After we had our lunch at the Kennet-side pub our family group went back into Reading for an afternoon cruise on the Thames.
and we were supposed to have taken the boat back into Reading as part of the tour. However, the boat trip was cancelled by the tour operator because of some technical problem with the boat's engine. It was a shame because the boat, the Devon Belle, has quite an interesting history. Built in 1938 it is one of the Little Ships of Dunkirk as she helped evacuate the Allied troops in 1940. She stayed with the RN and had a role with the mulberry harbours which were built on the south coast and were then towed to Normandy on D.Day to service the invasion. After the war she became a pleasure cruiser in Devon until she came to the Thames in 1999.
|The Devon Belle - photo www.thamesrivercruise.co.uk|
This time the river trip had been arranged by our daughter as a combined treat for my birthday and our golden wedding anniversary (which is this month) and the boat that was available that day was another one of the fleet, the Caversham Princess. Although the weather was rather cloudy most of the cruise, which makes the water look brown and not very appealing in the photos, it was a leisurely experience made even more enjoyable because two or our grandsons had been able to get a rare two days off work to be with us. Their brother had travelled to Reading to be with us for a family meal a few days before.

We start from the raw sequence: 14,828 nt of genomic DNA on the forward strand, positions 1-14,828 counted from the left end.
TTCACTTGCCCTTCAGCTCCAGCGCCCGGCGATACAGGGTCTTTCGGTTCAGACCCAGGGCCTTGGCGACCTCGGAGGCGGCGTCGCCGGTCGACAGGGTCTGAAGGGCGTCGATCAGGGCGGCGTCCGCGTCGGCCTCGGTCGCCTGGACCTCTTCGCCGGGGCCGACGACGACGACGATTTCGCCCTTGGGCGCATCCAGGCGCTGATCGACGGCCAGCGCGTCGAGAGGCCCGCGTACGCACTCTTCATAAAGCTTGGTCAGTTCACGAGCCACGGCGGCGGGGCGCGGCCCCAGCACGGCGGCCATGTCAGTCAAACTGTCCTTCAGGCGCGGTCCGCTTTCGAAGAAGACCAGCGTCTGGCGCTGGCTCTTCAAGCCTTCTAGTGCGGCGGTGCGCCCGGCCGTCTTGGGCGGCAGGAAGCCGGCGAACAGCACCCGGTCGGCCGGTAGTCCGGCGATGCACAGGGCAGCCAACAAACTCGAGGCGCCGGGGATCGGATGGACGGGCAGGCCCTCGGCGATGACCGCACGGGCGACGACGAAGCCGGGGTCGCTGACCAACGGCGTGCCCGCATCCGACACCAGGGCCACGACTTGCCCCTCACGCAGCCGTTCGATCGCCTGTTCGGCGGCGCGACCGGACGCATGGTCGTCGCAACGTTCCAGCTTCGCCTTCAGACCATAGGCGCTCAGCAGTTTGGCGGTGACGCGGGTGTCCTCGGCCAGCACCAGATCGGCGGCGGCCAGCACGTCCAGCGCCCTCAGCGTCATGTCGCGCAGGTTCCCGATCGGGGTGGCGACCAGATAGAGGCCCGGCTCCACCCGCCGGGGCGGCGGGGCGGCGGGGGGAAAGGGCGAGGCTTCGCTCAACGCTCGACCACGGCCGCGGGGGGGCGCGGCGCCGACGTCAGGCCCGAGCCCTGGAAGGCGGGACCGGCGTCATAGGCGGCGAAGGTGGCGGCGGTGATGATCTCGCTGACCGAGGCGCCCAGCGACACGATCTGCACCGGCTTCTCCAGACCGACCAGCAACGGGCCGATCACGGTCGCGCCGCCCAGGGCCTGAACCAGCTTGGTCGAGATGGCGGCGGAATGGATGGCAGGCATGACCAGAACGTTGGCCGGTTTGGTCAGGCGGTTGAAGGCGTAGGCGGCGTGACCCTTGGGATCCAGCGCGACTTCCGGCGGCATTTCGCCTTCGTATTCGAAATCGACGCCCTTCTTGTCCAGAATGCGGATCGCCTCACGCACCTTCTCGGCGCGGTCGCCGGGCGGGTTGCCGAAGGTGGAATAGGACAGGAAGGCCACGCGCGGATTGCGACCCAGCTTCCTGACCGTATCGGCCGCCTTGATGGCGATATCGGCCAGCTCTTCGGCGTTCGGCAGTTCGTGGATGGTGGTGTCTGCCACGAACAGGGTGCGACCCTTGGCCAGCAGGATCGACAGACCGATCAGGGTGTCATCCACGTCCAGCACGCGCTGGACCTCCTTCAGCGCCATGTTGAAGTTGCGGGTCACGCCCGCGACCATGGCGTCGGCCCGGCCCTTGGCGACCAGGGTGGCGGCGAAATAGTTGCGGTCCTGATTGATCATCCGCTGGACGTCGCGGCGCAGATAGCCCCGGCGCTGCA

Feeding the swans and other water birds that congregate near Caversham Bridge and Promenade has been going on for years. These days there are so many of them there's a notice requesting people not to encourage them onto the path, but only to feed those swimming in the water, as they make a mess around the landing stage area and the swans can also be quite domineering.
This swan, however, stood patiently by the boat without making a fuss, perhaps waiting and hoping for some food from those who came off the boat.
We passed Caversham Court Gardens.
1st Reading (YMCA) Sea Scout Group Headquarters.
Ducks and ducklings
Houses whose gardens go down to the river bank. I vaguely remember going to a garden party in the garden of one of the older houses with the Victorian/Edwardian architecture as a child. Most of the others are newer builds.
Out into open countryside now and I went down to stand at the prow of the boat joined by my husband and the others from time-to-time as tea was being served inside.
Visitors to Mapledurham House were waiting to come on board.
Mapledurahm Mill and Mill Pond
Mapledurham Church from the river bank
Mapledurham House from the river
Back to Caversham
The Promenade - a favourite place to have a picnic and take a walk
Caversham Bridge again
Looking down at the birds from the boat before we disembarked......
......and we were pleased to see the black swan or an offspring of the one we always look out for when we're visiting this stretch of the River Thames.